EY boosts emerging markets, manpower across network
Towards a more resilient, seamless and integrated services aimed at accelerating growth in the emerging markets, consultancy experts and Ernst & Young (EY), have launched a shared professional advisory for Africa, India and the Middle East (AIM).
The concept, which was initiated about two years ago, boasts of the world’s largest consultancy base with over 7,000 consultants across the areas, and builds on the fact that similar drivers exist across these emerging markets, with clients in need of seamless, integrated services.
EY Partner and Advisory, AIM, Hennie Human, disclosed that key motivations for the initiative include EY’s desire to accelerate growth across all three markets, improve profitability of delivery, leverage and make the most of the investments across the eastern markets.
Human identified resilience as “an important driver,” noting that while emerging economies have different cycles, with Nigeria and South Africa just exiting slow growth periods and East Africa, Middle East and India presently experiencing significant gross domestic growth, “integration gives us much more flexibility in business.”
He noted: “We have an incredible amount of intellectual property across these three markets, but like what happens in business here with intellectual property, if it is not integrated at the states and local levels, it is not utilised in the business of other markets.
“This AIM integration vehicle gives the opportunity to utilise the intellectual property that gets created in a Nigerian market, Egypt or India. Lastly, it also gives us a vehicle to access very specific skills across the different markets, the ability to utilise very specific skills in our clients’ different needs by pulling over 7,000 people across these three geographical regions.
“What we have found is that our market and clients’ needs are becoming more specific, as our advice to them goes deeper into the different sectors.
That gives us the ability to put the right person at the right place to make sure we optimise value to our clients.” According to him, areas with a number of identified growth drivers across the AIM include financial services, energy, the public sector, media and technology, while specific alliances like Microsoft and IBM, among others, have been established and specific intellectual property developed to enable it service the emerging markets by utilising technology.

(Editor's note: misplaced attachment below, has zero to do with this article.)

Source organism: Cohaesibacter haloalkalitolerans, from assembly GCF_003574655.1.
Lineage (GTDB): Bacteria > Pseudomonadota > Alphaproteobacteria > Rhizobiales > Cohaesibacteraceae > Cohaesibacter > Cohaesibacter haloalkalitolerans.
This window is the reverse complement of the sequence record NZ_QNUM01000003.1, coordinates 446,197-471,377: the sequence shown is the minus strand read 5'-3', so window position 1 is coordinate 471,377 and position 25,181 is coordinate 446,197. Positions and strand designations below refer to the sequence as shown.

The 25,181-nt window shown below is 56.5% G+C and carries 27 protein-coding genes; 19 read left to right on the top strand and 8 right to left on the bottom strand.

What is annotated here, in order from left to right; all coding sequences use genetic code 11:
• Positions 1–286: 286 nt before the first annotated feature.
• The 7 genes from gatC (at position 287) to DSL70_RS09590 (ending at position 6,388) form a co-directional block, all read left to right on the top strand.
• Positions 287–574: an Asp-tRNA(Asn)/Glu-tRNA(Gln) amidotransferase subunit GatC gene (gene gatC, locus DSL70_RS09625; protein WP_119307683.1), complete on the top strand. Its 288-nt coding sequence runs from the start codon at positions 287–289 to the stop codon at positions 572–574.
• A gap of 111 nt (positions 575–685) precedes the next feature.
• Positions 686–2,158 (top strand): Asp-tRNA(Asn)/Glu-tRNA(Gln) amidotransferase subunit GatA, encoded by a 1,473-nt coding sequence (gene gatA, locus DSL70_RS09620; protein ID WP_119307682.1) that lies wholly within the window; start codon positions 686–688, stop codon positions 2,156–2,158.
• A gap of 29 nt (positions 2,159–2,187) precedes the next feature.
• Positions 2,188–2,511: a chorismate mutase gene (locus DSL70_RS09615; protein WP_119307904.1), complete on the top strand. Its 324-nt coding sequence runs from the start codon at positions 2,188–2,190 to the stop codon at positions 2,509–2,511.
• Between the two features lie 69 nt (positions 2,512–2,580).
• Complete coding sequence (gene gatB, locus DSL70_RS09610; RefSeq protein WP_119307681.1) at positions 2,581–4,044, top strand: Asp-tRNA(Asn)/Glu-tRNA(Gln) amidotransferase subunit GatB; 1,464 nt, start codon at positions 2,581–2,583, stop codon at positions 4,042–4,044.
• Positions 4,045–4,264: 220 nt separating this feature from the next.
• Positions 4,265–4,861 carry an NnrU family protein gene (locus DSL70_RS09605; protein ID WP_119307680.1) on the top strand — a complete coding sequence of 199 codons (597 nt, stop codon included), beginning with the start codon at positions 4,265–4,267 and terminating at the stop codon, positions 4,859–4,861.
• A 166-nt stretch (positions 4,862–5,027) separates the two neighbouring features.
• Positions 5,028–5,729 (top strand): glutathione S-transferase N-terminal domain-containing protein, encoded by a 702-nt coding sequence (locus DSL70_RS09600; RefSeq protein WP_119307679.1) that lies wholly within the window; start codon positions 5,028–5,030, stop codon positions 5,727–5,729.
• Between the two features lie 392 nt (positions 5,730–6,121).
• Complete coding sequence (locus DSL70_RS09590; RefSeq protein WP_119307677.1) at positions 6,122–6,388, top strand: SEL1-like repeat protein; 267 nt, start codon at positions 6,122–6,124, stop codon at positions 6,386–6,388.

Also speaking, EY Partner, Financial Services and Leader for AIM, Paul Sommerin, identified the third major growth driver as “digital analytics and cyber, where we see significant challenges and opportunities for our clients. By integrating and investing in our capabilities across the regions, we are able to provide a seamless solution to our clients.” This draws from the similarities between the Nigerian market and those of Egypt and India, and every sector has similar fields of play, enabling AIM to bring top solutions to top industries and clients across the regions.
On his part, EY Partner, Advisory Services, Ben Afudego, explained that with AIM, people no longer need to resign and go abroad to acquire certain experiences. With AIM’s presence in over 140 countries, it could give people the needed experiences to work anywhere and in a very seamless way, with modalities already on ground. Mores so, AIM makes it possible to implement the mobility side of it seamlessly, even as Nigerians with world class experiences and capabilities could be sent into those other markets to serve EY clients. “I believe that is the way for Africa to grow. We need to find models and opportunities that make us to grow our businesses faster, that leverages skills,” Afudego said.
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